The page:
Friday, October 02, 2009

Difference of 20% in Term Insurance premium

Hi Mr. Tan,
I got 2 different quotations for 30-year level term insurance covering death, terminal illness, and total permanent disability, sum assured S$400k.

Company X: S$752/year
Company Y: S$628/year

I asked the agent why Company Y is 20% more expensive. She said that it is easier to make claims under Company X. Is this true? Is it worthwhile paying the higher premium to make easier claims?

Do not believe the agent from Company X. Do not pay 20% more. The claim process should be the same.


Anonymous said...

Hi Mr. Tan,

I noticed lately insurance companies are coming out with new products that claims that we can leave a "LEGACY" behind for future generations.Are such product worth considering? Printed on the brochure claims that for a premium of around $42,000, the payout under 3 generation can reach up to $270,000.

Good deal?

Tan Kin Lian said...

Send some examples for me to take a look.

Anonymous said...

The company that sells the more expensive term insurance gives away more than 150% commission to the agent over 6 years.
So you see how insurance agents lie to cover up the greed. All insurance agents are liars, greedy and incompetent and would stoop to anything.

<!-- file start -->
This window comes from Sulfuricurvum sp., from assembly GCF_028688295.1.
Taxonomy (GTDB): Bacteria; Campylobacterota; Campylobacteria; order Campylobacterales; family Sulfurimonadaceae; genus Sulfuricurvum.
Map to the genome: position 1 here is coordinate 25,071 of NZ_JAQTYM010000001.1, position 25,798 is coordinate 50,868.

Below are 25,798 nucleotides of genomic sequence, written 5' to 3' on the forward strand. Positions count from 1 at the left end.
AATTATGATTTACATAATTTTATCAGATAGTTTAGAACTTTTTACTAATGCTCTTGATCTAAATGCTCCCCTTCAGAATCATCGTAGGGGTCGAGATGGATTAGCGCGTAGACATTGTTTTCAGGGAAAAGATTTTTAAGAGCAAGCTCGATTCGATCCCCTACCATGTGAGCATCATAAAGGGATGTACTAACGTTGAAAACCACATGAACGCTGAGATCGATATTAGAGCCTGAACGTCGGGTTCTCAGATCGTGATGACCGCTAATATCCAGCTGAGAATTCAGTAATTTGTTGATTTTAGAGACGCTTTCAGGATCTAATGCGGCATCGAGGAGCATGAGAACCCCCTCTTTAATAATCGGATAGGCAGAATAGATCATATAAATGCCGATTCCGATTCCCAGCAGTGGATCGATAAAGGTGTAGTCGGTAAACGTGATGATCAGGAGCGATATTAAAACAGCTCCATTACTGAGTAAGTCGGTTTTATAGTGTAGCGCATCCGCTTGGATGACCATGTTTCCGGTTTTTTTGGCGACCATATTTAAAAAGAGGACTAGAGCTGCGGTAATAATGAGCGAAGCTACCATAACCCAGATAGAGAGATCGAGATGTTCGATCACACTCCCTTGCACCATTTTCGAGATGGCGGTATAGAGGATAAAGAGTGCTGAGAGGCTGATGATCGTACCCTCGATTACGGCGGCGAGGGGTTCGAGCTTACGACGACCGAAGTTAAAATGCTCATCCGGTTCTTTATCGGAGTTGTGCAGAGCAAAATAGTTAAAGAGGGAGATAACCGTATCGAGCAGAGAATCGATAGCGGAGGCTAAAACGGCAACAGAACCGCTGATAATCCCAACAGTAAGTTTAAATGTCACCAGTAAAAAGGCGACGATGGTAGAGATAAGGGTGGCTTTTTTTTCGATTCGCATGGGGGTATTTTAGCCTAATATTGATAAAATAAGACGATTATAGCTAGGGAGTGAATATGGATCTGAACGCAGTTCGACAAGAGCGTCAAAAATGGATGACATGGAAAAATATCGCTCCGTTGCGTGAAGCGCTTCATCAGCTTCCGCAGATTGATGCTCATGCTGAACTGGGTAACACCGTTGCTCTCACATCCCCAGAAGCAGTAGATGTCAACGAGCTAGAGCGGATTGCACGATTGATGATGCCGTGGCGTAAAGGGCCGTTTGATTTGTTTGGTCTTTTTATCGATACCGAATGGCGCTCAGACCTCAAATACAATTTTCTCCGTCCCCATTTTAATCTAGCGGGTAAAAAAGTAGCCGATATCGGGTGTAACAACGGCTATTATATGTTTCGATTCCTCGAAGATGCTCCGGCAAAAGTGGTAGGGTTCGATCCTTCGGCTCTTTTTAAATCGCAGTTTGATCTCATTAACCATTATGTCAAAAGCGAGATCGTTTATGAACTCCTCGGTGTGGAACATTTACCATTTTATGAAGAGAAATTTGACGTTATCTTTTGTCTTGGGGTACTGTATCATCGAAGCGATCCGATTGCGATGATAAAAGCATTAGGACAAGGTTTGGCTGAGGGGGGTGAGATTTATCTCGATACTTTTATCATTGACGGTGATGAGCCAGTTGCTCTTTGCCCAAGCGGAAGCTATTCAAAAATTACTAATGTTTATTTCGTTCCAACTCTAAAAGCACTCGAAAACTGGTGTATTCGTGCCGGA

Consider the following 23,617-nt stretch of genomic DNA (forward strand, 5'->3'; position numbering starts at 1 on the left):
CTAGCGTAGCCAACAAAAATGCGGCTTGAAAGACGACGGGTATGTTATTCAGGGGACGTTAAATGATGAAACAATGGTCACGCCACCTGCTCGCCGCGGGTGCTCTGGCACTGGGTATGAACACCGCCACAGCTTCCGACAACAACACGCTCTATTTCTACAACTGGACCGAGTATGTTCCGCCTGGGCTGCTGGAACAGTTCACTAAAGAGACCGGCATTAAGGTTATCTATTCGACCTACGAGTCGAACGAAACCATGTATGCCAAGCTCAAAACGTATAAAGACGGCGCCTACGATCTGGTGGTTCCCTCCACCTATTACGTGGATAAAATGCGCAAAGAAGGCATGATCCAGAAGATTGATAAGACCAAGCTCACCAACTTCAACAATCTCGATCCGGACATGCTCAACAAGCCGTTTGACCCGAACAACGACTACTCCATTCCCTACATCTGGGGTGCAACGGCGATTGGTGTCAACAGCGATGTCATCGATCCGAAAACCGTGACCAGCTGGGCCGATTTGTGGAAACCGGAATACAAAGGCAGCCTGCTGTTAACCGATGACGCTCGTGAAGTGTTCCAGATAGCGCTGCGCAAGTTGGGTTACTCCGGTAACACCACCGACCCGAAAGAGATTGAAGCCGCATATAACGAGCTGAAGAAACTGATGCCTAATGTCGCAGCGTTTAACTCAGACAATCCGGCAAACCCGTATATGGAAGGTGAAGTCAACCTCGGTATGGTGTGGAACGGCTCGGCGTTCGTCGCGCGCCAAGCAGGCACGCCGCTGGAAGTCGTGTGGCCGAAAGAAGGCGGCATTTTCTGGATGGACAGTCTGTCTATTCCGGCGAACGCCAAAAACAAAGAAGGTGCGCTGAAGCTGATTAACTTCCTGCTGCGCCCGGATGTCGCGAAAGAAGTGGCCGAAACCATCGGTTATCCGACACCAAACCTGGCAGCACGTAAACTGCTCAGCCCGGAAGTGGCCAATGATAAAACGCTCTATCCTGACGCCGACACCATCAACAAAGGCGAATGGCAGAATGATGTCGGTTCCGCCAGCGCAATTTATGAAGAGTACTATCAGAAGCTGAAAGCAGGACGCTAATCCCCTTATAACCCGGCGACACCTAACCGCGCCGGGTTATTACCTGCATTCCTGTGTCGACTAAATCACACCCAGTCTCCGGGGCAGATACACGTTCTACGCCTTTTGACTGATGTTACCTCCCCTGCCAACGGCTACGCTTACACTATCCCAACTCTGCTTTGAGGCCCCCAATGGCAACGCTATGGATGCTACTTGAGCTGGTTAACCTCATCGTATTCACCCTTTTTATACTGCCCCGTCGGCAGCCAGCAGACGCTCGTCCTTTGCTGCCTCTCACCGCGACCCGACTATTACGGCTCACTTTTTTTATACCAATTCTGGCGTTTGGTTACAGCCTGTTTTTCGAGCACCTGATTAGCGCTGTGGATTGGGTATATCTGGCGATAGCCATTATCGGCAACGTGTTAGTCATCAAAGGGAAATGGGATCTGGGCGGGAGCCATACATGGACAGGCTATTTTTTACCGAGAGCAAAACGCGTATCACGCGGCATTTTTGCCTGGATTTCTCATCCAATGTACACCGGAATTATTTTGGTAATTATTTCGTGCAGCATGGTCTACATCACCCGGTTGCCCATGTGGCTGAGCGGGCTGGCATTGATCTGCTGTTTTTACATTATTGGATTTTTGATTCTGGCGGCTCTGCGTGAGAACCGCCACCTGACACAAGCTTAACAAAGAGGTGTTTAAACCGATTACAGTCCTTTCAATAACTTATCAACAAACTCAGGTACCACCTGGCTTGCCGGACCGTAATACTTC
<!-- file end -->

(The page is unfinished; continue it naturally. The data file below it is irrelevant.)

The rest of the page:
Please think thrice before agreeing to anything.
Remember you have 14 day freelook to cancel. Even you have taken up seek another opinion to review.
Use FISCA for review immedialtely if you suspect that you have been short changed or not sure about the product.

Vincent Sear said...

1. I think that the only reason why a client should be willing to pay more for a same term life coverage is perhaps more trust in the company and agent. However, I personally wouldn't find an agent claiming "faster claim process" as likely to be trustworthy.

2. Insurance companies have problems sustaining and honoring 20 years or so of benefit illustration. Some even have problems keeping themselves liquid. Most of us also have problems taking care of ourselves till old age and/or our children till working adulthood. 3 generations of payouts? If one is so rich as to think of taking care of the next 3 generations or beyond, the financial vehicle to use should be the estate trust.

Lion Investor said...

An insurance contract is essentially a contract of promise. Different parties will charge different rates for that promise.

The consumer is always free to choose which insurer he wants to go with.

Some people do not want the hassle to go around comparing and don't mind paying a bit more to buy from their friend. That is their prerogative.

Some others have a limited budget and would like to stretch their dollar. They should source around for the cheapest and most suitable product for their needs.

Price differentiation will also exists. For eg, Coke-cola bought from a coffee-shop, a cinema and a hotel would cost differently but yet they are essentially the same product.

gerimegaly said...

As in ANY product sold, there will always be price differentiation between similar products. It all boils down to how the company manages their costs, ie. marketing (branding), commissions, staff salaries, determine the eventual selling price.

Vincent Sear said...